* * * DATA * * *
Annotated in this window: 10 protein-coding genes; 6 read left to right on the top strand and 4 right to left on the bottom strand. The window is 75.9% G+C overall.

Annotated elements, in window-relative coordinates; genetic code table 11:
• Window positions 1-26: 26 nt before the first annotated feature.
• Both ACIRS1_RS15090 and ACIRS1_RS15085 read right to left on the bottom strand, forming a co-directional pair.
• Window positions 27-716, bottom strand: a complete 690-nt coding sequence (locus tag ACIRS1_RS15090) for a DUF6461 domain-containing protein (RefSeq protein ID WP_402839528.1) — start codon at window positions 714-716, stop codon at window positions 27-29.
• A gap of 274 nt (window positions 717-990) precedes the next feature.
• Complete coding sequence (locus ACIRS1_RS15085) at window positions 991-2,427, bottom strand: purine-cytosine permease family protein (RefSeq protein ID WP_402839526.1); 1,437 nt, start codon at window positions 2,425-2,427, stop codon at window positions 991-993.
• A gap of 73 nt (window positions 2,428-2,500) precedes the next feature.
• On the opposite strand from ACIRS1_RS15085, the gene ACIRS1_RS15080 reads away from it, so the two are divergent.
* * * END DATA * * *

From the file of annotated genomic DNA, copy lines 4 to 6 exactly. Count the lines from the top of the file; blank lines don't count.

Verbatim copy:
• Both ACIRS1_RS15090 and ACIRS1_RS15085 read right to left on the bottom strand, forming a co-directional pair.
• Window positions 27-716, bottom strand: a complete 690-nt coding sequence (locus tag ACIRS1_RS15090) for a DUF6461 domain-containing protein (RefSeq protein ID WP_402839528.1) — start codon at window positions 714-716, stop codon at window positions 27-29.
• A gap of 274 nt (window positions 717-990) precedes the next feature.